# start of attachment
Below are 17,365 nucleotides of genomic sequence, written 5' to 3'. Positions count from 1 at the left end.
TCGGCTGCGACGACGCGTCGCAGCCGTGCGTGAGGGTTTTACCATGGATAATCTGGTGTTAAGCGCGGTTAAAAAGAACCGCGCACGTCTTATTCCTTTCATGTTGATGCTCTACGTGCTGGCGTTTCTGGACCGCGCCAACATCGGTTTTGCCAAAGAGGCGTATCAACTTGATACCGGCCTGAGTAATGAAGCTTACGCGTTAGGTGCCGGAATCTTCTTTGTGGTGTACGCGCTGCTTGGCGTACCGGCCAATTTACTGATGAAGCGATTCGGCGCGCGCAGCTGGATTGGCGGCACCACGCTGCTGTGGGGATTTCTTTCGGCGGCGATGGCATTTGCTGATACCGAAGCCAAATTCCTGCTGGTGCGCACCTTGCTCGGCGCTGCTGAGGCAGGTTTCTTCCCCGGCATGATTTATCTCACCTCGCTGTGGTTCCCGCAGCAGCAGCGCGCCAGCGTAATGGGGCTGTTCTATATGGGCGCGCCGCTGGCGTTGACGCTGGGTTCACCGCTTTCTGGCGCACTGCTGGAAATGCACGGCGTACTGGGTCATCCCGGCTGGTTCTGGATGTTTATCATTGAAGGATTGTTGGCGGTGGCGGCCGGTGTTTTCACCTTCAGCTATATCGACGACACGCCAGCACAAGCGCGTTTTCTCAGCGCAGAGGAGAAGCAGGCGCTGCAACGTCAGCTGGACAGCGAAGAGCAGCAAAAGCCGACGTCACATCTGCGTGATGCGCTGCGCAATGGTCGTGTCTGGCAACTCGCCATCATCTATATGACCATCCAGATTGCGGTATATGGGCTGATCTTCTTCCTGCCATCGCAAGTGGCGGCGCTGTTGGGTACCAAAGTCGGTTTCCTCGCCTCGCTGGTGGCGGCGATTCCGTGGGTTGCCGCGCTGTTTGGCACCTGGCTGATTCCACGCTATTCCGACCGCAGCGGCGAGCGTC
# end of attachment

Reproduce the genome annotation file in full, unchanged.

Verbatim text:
Below are 17,365 nucleotides of genomic sequence, written 5' to 3'. Positions count from 1 at the left end.
TCGGCTGCGACGACGCGTCGCAGCCGTGCGTGAGGGTTTTACCATGGATAATCTGGTGTTAAGCGCGGTTAAAAAGAACCGCGCACGTCTTATTCCTTTCATGTTGATGCTCTACGTGCTGGCGTTTCTGGACCGCGCCAACATCGGTTTTGCCAAAGAGGCGTATCAACTTGATACCGGCCTGAGTAATGAAGCTTACGCGTTAGGTGCCGGAATCTTCTTTGTGGTGTACGCGCTGCTTGGCGTACCGGCCAATTTACTGATGAAGCGATTCGGCGCGCGCAGCTGGATTGGCGGCACCACGCTGCTGTGGGGATTTCTTTCGGCGGCGATGGCATTTGCTGATACCGAAGCCAAATTCCTGCTGGTGCGCACCTTGCTCGGCGCTGCTGAGGCAGGTTTCTTCCCCGGCATGATTTATCTCACCTCGCTGTGGTTCCCGCAGCAGCAGCGCGCCAGCGTAATGGGGCTGTTCTATATGGGCGCGCCGCTGGCGTTGACGCTGGGTTCACCGCTTTCTGGCGCACTGCTGGAAATGCACGGCGTACTGGGTCATCCCGGCTGGTTCTGGATGTTTATCATTGAAGGATTGTTGGCGGTGGCGGCCGGTGTTTTCACCTTCAGCTATATCGACGACACGCCAGCACAAGCGCGTTTTCTCAGCGCAGAGGAGAAGCAGGCGCTGCAACGTCAGCTGGACAGCGAAGAGCAGCAAAAGCCGACGTCACATCTGCGTGATGCGCTGCGCAATGGTCGTGTCTGGCAACTCGCCATCATCTATATGACCATCCAGATTGCGGTATATGGGCTGATCTTCTTCCTGCCATCGCAAGTGGCGGCGCTGTTGGGTACCAAAGTCGGTTTCCTCGCCTCGCTGGTGGCGGCGATTCCGTGGGTTGCCGCGCTGTTTGGCACCTGGCTGATTCCACGCTATTCCGACCGCAGCGGCGAGCGTC